While the underground portions of the system remain unaffected during snowstorms, there are nearly 220 miles of outdoor track throughout the boroughs.  The Rockaway, Sea Beach, Brighton and the Dyre Av Lines are particularly vulnerable to snow and freezing precipitation. 

During a heavy snowstorm, tracks on outdoor subway lines must be cleared often, the third rails kept free of ice and outdoor steps at all 468 subway stations shoveled and salted.  Elevated lines do not have the problem of snow build up as the flakes fall between the ties, but platforms and staircases still must be kept clear of snow and salted to melt ice.  It takes a small army of employees to accomplish this task.  To prevent subway trains from being blocked in yards, they are moved and stored underground in anticipation of heavy snow or ice.


The same premise applies to buses as well.  Similar to subways, it includes an alert level which provides for controlled service curtailment and establishes guidelines as to when to declare alert levels relative to the forecasted storm arrival.  To make traveling easier for bus customers, the Department of Buses has its own fleet of snow fighting equipment, particularly the salt-spreading trucks equipped with plows assigned to each depot.  They work in cooperation with the Department of Sanitation to keep bus routes clear and passable.  However, when street conditions worsen, buses will likely operate on a reduced schedule, and determinations will be made on a route-by-route basis about how much service can be provided based on street conditions. 

In cases of severe weather and impassable roads, bus service will be suspended rather than risk having buses get stuck on the roads.  Arrangements have also been made for sharing real-time plowing information via transit representatives at the City’s Office of Emergency Management Emergency Operations Center.

In the area of equipment, the Department of Buses now has a consistent policy for tire chaining, based upon the specific conditions or forecasts.  This policy requires chaining of the articulated fleet when the severity and speed of the storm warrant, while also taking into consideration the service area of the buses.  Whenever possible, articulated buses scheduled to be in service overnight are to be replaced with 40-foot standard buses, and all buses to be in service overnight, regardless of type, will be sent into service with chains.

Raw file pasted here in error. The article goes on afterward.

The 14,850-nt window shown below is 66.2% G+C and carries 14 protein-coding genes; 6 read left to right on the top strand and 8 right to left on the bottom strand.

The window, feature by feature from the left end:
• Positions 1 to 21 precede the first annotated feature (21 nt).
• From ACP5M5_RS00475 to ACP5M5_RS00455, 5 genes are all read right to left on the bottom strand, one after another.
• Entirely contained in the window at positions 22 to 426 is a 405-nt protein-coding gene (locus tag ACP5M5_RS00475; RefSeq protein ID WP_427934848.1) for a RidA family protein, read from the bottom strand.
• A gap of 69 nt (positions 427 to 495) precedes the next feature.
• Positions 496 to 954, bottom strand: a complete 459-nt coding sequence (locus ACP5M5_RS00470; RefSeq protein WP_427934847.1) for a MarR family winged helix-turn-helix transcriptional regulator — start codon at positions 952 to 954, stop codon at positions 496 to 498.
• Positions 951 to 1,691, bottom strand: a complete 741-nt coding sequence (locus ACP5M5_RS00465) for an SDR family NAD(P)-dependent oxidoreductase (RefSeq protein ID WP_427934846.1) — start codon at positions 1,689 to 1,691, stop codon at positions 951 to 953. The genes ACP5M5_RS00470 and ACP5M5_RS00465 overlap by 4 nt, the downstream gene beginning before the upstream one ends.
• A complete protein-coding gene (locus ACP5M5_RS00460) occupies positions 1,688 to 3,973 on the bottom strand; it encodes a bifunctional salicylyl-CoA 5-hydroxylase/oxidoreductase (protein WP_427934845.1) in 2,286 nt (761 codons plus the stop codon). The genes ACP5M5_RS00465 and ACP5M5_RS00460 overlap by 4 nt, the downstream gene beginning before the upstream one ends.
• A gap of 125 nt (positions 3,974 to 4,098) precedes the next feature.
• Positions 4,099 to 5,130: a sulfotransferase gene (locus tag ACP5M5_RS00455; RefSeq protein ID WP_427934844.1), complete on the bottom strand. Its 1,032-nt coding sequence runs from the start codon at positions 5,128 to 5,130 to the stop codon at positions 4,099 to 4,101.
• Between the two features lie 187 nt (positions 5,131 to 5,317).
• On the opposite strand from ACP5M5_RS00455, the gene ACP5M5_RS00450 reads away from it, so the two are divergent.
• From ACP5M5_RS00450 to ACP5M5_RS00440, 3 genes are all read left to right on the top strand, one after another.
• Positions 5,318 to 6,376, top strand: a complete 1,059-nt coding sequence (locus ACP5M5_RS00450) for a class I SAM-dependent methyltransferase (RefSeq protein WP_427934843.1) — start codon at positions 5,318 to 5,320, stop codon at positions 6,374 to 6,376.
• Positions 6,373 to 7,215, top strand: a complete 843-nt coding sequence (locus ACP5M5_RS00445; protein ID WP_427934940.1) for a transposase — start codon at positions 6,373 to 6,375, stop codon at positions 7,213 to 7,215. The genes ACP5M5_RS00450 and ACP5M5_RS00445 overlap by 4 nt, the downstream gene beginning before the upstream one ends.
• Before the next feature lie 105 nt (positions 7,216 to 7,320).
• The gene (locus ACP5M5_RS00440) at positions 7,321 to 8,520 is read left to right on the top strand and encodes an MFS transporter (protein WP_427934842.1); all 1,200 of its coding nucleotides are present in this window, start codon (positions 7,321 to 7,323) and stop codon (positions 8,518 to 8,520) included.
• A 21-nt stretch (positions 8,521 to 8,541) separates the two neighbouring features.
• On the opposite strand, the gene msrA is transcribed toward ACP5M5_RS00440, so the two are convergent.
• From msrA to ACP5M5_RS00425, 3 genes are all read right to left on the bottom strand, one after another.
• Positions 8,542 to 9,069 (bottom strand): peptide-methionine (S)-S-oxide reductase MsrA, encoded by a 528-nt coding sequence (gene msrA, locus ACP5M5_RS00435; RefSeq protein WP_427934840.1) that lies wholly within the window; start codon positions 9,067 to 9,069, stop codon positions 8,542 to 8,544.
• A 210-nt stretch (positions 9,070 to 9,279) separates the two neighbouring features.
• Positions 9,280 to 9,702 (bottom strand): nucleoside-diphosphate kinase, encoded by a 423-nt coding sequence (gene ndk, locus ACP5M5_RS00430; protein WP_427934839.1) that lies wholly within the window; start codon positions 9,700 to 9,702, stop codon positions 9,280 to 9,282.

For our Access-A-Ride paratransit service, we have developed a dashboard storm monitoring system to track immobilized vehicles and customers.  NYCT has also coordinated a procedure with OEM and City first-responders for rescuing customers on immobilized vehicles or those who develop medical needs during storms.  Also in place is a new paratransit-specific Storm Action Plan that includes processes for curtailing all non-medically essential service; this plan was tested earlier this year during storms in January and February.

Addendum: Subway Snow Fighting Equipment

Snow Throwers (10) - Precise directional snow throwing equipment.  Includes a two stage impeller and side mounted rotating brushes to throw snow up to 200 feet and can remove 3,000 tons of snow an hour.  This is similar to a household snow blower, just a lot bigger.

Jet Blowers (4) - This equipment uses a jet engine to remove accumulated snow from the roadbed and deposit it a distance from the tracks so that it cannot slide back.  This piece of equipment is used primarily to keep the yards clear.

De-Icer Cars (7) - Equipped with scraper shoes that scrape off ice and also uses pumping equipment to dispense a stream of nontoxic, biodegradable de-icing fluid to prevent ice buildup on the third rail.  If ice is permitted to build up, subway car power pickup equipment will not be able to draw electric current from the third rail and the train will stop.

Rider Cars (40) - Heated/Insulated work cars that can be used to carry crews and equipment to snow removal work sites.  These cars are equipped with ice-scraping equipment to help keep the third rail clear.  These cars are also designated Storm Emergency Train (SET) Riders, which can be used to rescue passengers if stranded.

Diesel Locomotives (96) - All Diesel Locomotives are equipped with a small snow plow at both ends to assist in scraping snow and ice off the road bed and transporting the other snow removal work cars.  We currently have 53 diesel locomotives also equipped with shoe beams that allow us to mount scraper shoes for third rail deicing.